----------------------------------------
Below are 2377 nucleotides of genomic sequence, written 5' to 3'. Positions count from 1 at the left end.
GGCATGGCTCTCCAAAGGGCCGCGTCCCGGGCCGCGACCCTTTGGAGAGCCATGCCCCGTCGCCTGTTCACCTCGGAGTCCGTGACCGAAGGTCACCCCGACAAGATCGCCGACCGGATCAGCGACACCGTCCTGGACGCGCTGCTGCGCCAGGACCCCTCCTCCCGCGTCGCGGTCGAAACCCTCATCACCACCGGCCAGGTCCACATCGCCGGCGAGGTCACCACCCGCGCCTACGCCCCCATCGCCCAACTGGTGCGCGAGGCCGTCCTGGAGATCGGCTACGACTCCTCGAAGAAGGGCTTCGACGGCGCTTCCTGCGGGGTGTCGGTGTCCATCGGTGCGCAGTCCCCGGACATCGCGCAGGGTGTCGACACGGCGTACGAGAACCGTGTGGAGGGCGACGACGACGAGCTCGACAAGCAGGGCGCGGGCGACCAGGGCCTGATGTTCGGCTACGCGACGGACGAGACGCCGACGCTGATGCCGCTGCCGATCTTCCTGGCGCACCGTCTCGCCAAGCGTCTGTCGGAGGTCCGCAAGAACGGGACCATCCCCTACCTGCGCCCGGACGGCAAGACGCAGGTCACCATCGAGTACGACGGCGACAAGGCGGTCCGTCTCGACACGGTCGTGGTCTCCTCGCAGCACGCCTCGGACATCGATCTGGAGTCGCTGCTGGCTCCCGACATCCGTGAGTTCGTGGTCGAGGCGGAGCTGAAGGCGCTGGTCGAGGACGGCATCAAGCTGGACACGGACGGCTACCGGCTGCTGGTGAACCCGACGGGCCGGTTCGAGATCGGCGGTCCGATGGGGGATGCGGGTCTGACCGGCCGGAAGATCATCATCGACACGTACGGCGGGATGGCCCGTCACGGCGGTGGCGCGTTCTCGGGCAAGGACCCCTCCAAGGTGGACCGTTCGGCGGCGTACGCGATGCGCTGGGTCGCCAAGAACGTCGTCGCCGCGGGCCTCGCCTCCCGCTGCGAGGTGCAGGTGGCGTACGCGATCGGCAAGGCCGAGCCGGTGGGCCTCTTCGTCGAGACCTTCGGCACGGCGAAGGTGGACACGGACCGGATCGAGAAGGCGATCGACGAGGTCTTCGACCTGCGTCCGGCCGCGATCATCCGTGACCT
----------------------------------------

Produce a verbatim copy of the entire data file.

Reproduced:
Below are 2377 nucleotides of genomic sequence, written 5' to 3'. Positions count from 1 at the left end.
GGCATGGCTCTCCAAAGGGCCGCGTCCCGGGCCGCGACCCTTTGGAGAGCCATGCCCCGTCGCCTGTTCACCTCGGAGTCCGTGACCGAAGGTCACCCCGACAAGATCGCCGACCGGATCAGCGACACCGTCCTGGACGCGCTGCTGCGCCAGGACCCCTCCTCCCGCGTCGCGGTCGAAACCCTCATCACCACCGGCCAGGTCCACATCGCCGGCGAGGTCACCACCCGCGCCTACGCCCCCATCGCCCAACTGGTGCGCGAGGCCGTCCTGGAGATCGGCTACGACTCCTCGAAGAAGGGCTTCGACGGCGCTTCCTGCGGGGTGTCGGTGTCCATCGGTGCGCAGTCCCCGGACATCGCGCAGGGTGTCGACACGGCGTACGAGAACCGTGTGGAGGGCGACGACGACGAGCTCGACAAGCAGGGCGCGGGCGACCAGGGCCTGATGTTCGGCTACGCGACGGACGAGACGCCGACGCTGATGCCGCTGCCGATCTTCCTGGCGCACCGTCTCGCCAAGCGTCTGTCGGAGGTCCGCAAGAACGGGACCATCCCCTACCTGCGCCCGGACGGCAAGACGCAGGTCACCATCGAGTACGACGGCGACAAGGCGGTCCGTCTCGACACGGTCGTGGTCTCCTCGCAGCACGCCTCGGACATCGATCTGGAGTCGCTGCTGGCTCCCGACATCCGTGAGTTCGTGGTCGAGGCGGAGCTGAAGGCGCTGGTCGAGGACGGCATCAAGCTGGACACGGACGGCTACCGGCTGCTGGTGAACCCGACGGGCCGGTTCGAGATCGGCGGTCCGATGGGGGATGCGGGTCTGACCGGCCGGAAGATCATCATCGACACGTACGGCGGGATGGCCCGTCACGGCGGTGGCGCGTTCTCGGGCAAGGACCCCTCCAAGGTGGACCGTTCGGCGGCGTACGCGATGCGCTGGGTCGCCAAGAACGTCGTCGCCGCGGGCCTCGCCTCCCGCTGCGAGGTGCAGGTGGCGTACGCGATCGGCAAGGCCGAGCCGGTGGGCCTCTTCGTCGAGACCTTCGGCACGGCGAAGGTGGACACGGACCGGATCGAGAAGGCGATCGACGAGGTCTTCGACCTGCGTCCGGCCGCGATCATCCGTGACCT